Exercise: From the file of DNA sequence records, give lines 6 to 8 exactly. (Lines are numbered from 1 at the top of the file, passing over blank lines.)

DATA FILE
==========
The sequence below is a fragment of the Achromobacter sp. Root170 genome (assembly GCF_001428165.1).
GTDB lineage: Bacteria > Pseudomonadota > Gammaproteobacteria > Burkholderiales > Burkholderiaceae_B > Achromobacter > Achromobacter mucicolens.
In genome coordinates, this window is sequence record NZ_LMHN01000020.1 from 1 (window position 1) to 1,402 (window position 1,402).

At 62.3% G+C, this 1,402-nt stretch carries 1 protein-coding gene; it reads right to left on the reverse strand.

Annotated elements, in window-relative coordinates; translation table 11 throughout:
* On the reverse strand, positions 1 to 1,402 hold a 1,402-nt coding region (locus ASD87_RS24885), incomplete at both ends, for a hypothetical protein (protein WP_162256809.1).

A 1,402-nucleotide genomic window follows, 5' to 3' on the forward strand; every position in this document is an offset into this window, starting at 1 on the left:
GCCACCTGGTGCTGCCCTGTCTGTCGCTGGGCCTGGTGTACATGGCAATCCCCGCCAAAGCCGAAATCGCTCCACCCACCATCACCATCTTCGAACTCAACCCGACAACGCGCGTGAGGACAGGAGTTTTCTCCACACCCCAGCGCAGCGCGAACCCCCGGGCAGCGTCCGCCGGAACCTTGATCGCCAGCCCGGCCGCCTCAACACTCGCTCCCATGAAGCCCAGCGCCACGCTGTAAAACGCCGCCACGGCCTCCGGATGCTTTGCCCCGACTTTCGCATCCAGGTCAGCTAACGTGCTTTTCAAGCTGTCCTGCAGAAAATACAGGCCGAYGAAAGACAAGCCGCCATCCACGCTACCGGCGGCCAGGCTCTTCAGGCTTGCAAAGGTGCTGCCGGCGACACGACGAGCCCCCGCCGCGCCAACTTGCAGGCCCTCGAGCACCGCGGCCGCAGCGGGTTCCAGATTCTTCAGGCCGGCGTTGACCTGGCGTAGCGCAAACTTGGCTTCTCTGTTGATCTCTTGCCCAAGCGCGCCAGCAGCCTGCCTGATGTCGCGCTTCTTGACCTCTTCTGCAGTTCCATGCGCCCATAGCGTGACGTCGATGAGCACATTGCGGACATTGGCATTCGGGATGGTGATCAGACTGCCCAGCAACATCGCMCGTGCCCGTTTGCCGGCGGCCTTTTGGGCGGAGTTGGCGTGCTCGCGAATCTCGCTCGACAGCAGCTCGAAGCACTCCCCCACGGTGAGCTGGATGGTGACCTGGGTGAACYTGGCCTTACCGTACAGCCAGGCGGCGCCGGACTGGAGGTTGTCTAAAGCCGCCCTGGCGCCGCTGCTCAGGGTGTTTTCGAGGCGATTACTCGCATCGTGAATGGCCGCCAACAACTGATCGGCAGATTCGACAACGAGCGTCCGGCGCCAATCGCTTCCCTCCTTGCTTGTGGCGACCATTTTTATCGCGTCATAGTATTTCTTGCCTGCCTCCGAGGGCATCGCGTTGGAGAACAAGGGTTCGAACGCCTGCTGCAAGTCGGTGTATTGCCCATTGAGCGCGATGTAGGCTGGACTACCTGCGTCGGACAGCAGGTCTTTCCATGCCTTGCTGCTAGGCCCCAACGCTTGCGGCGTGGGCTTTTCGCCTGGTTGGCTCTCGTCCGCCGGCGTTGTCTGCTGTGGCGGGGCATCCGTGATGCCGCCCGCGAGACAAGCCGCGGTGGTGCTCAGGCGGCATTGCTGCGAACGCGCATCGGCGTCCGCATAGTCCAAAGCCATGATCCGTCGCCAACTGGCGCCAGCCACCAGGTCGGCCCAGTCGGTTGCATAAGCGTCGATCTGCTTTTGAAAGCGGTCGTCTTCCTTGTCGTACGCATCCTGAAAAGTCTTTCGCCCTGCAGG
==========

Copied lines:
* On the reverse strand, positions 1 to 1,402 hold a 1,402-nt coding region (locus ASD87_RS24885), incomplete at both ends, for a hypothetical protein (protein WP_162256809.1).

A 1,402-nucleotide genomic window follows, 5' to 3' on the forward strand; every position in this document is an offset into this window, starting at 1 on the left:
GCCACCTGGTGCTGCCCTGTCTGTCGCTGGGCCTGGTGTACATGGCAATCCCCGCCAAAGCCGAAATCGCTCCACCCACCATCACCATCTTCGAACTCAACCCGACAACGCGCGTGAGGACAGGAGTTTTCTCCACACCCCAGCGCAGCGCGAACCCCCGGGCAGCGTCCGCCGGAACCTTGATCGCCAGCCCGGCCGCCTCAACACTCGCTCCCATGAAGCCCAGCGCCACGCTGTAAAACGCCGCCACGGCCTCCGGATGCTTTGCCCCGACTTTCGCATCCAGGTCAGCTAACGTGCTTTTCAAGCTGTCCTGCAGAAAATACAGGCCGAYGAAAGACAAGCCGCCATCCACGCTACCGGCGGCCAGGCTCTTCAGGCTTGCAAAGGTGCTGCCGGCGACACGACGAGCCCCCGCCGCGCCAACTTGCAGGCCCTCGAGCACCGCGGCCGCAGCGGGTTCCAGATTCTTCAGGCCGGCGTTGACCTGGCGTAGCGCAAACTTGGCTTCTCTGTTGATCTCTTGCCCAAGCGCGCCAGCAGCCTGCCTGATGTCGCGCTTCTTGACCTCTTCTGCAGTTCCATGCGCCCATAGCGTGACGTCGATGAGCACATTGCGGACATTGGCATTCGGGATGGTGATCAGACTGCCCAGCAACATCGCMCGTGCCCGTTTGCCGGCGGCCTTTTGGGCGGAGTTGGCGTGCTCGCGAATCTCGCTCGACAGCAGCTCGAAGCACTCCCCCACGGTGAGCTGGATGGTGACCTGGGTGAACYTGGCCTTACCGTACAGCCAGGCGGCGCCGGACTGGAGGTTGTCTAAAGCCGCCCTGGCGCCGCTGCTCAGGGTGTTTTCGAGGCGATTACTCGCATCGTGAATGGCCGCCAACAACTGATCGGCAGATTCGACAACGAGCGTCCGGCGCCAATCGCTTCCCTCCTTGCTTGTGGCGACCATTTTTATCGCGTCATAGTATTTCTTGCCTGCCTCCGAGGGCATCGCGTTGGAGAACAAGGGTTCGAACGCCTGCTGCAAGTCGGTGTATTGCCCATTGAGCGCGATGTAGGCTGGACTACCTGCGTCGGACAGCAGGTCTTTCCATGCCTTGCTGCTAGGCCCCAACGCTTGCGGCGTGGGCTTTTCGCCTGGTTGGCTCTCGTCCGCCGGCGTTGTCTGCTGTGGCGGGGCATCCGTGATGCCGCCCGCGAGACAAGCCGCGGTGGTGCTCAGGCGGCATTGCTGCGAACGCGCATCGGCGTCCGCATAGTCCAAAGCCATGATCCGTCGCCAACTGGCGCCAGCCACCAGGTCGGCCCAGTCGGTTGCATAAGCGTCGATCTGCTTTTGAAAGCGGTCGTCTTCCTTGTCGTACGCATCCTGAAAAGTCTTTCGCCCTGCAGG